New Hampshire Gov. John Lynch (D) last Thursday made good on his threat to veto a medical marijuana bill, Senate Bill 409, approved by the legislature. Lynch did the same thing to a similar medical marijuana bill passed by the legislature in 2009.
In a lengthy veto statement, Lynch explained his reasoning, but not before first expressing his "personal compassion for those who suffer from debilitating medical conditions who wish to use marijuana to alleviate their symptoms and the side effects of medical treatment."
Lynch noted that lawmakers had attempted to address his concerns about medical marijuana, but "this new legislation will not ensure the limited use of marijuana for medical purposes." Because the number of potential marijuana cultivation sites is "virtually unlimited," the result would be "the proliferation of marijuana for unlawful use."
Lynch also noted that "law enforcement has serious concerns" about "unauthorized use" of marijuana. Although the bill requires that grow locations be registered with the state, police are not granted routine information about who has registered, and they don't like that. Police also don't like that the inspection and oversight of medical marijuana grows is left in the hands of the Department of Health and Human Services.
Lynch also objected to a provision in the bill allowing medical marijuana use by minors. He was "very concerned" that allowing seriously ill kids to use medical marijuana would "downplay the perceived risk of the use of this drug and lead to increased adolescent use."
And because "there are many types of marijuana with different degrees of potency," Lynch was concerned that the lack of restrictions on amount and frequency of use could lead to "significant health dangers," although it is unclear just what those dangers are.
"I continue to believe that the most effective manner in which to facilitate the safe and controlled use of marijuana for medical purposes is to distribute the drug like any other controlled substance through a regulated prescription system," Lynch concluded. "I recognize that such a system is unlikely as long as marijuana use for medicinal purposes remains illegal under federal law. As well intentioned as the efforts reflected in SB 409 are, I cannot support establishing a system for the use of medical marijuana that poses risks to the patient, lacks adequate oversight and funding, and risks the proliferation of a serious drug."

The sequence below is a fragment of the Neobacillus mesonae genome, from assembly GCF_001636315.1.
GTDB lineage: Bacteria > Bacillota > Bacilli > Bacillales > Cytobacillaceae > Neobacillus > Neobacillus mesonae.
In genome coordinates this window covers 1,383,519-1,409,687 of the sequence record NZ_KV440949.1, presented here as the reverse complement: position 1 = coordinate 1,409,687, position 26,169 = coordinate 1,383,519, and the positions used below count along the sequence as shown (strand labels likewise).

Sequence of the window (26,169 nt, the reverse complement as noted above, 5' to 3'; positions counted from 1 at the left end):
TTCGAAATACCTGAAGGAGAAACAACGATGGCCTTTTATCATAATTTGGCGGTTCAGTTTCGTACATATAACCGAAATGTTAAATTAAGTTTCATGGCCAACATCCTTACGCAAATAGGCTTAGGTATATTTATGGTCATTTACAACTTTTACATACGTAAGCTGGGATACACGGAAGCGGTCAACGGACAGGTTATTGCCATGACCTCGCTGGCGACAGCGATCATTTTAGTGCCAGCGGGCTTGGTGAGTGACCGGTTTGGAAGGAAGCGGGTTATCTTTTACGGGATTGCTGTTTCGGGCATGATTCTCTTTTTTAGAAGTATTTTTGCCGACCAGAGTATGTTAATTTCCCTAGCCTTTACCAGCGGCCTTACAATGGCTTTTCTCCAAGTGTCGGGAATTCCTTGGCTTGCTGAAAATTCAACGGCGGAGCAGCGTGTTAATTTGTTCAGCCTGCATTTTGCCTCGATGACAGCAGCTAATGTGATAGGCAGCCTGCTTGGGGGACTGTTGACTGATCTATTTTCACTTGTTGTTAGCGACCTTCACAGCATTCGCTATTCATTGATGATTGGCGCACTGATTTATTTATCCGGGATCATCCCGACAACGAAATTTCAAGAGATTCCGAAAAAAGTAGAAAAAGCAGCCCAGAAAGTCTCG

But the bill's lead sponsor, Sen. Jim Forsythe (R-Strafford) said he would continue to seek support to override the governor's veto.
"This is a limited, responsible bill, and it’s designed to protect some of our state's most desperately ill citizens," Forsythe said. "SB 409 has gained momentum and support throughout the legislative process, and the result of our hard work is a bill the House and Senate should be proud to pass into law."
Patients and their family members don't want to wait any longer, either. Ted Wright of Tuftonboro, whose wife Cindy has been fighting breast cancer for 18 years, urged legislators to override the veto.
"Despite the governor's unfortunate veto, there's no reason patients like Cindy should have to wait another day for medical marijuana to be a legal option," Wright said.
Matt Simon, a legislative analyst for the Marijuana Policy Project, agreed, saying, "Governor Lynch has chosen to bury his head in the sand on this issue, but ultimately it will be legislators who decide the fate of patients, and they know their constituents will be watching."